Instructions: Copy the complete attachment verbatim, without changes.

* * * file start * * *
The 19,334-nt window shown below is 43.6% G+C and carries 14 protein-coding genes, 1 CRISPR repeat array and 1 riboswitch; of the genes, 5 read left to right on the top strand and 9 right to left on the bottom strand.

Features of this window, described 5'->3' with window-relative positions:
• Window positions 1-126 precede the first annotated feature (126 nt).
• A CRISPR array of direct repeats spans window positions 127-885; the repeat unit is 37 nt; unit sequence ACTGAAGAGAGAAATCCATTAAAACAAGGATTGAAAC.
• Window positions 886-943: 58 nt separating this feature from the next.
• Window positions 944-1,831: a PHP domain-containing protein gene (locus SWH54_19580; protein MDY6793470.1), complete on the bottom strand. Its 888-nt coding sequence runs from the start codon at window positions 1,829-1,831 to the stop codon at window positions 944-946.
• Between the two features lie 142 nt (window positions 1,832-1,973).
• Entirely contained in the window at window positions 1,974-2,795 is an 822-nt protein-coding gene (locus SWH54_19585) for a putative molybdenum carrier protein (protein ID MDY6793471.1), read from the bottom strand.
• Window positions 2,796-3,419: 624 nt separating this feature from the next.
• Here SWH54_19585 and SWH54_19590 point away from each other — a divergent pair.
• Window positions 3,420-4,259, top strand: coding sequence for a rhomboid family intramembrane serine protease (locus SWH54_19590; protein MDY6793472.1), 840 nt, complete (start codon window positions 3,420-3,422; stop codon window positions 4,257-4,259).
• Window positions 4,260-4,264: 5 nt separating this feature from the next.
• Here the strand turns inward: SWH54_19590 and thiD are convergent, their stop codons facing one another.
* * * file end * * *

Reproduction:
The 19,334-nt window shown below is 43.6% G+C and carries 14 protein-coding genes, 1 CRISPR repeat array and 1 riboswitch; of the genes, 5 read left to right on the top strand and 9 right to left on the bottom strand.

Features of this window, described 5'->3' with window-relative positions:
• Window positions 1-126 precede the first annotated feature (126 nt).
• A CRISPR array of direct repeats spans window positions 127-885; the repeat unit is 37 nt; unit sequence ACTGAAGAGAGAAATCCATTAAAACAAGGATTGAAAC.
• Window positions 886-943: 58 nt separating this feature from the next.
• Window positions 944-1,831: a PHP domain-containing protein gene (locus SWH54_19580; protein MDY6793470.1), complete on the bottom strand. Its 888-nt coding sequence runs from the start codon at window positions 1,829-1,831 to the stop codon at window positions 944-946.
• Between the two features lie 142 nt (window positions 1,832-1,973).
• Entirely contained in the window at window positions 1,974-2,795 is an 822-nt protein-coding gene (locus SWH54_19585) for a putative molybdenum carrier protein (protein ID MDY6793471.1), read from the bottom strand.
• Window positions 2,796-3,419: 624 nt separating this feature from the next.
• Here SWH54_19585 and SWH54_19590 point away from each other — a divergent pair.
• Window positions 3,420-4,259, top strand: coding sequence for a rhomboid family intramembrane serine protease (locus SWH54_19590; protein MDY6793472.1), 840 nt, complete (start codon window positions 3,420-3,422; stop codon window positions 4,257-4,259).
• Window positions 4,260-4,264: 5 nt separating this feature from the next.
• Here the strand turns inward: SWH54_19590 and thiD are convergent, their stop codons facing one another.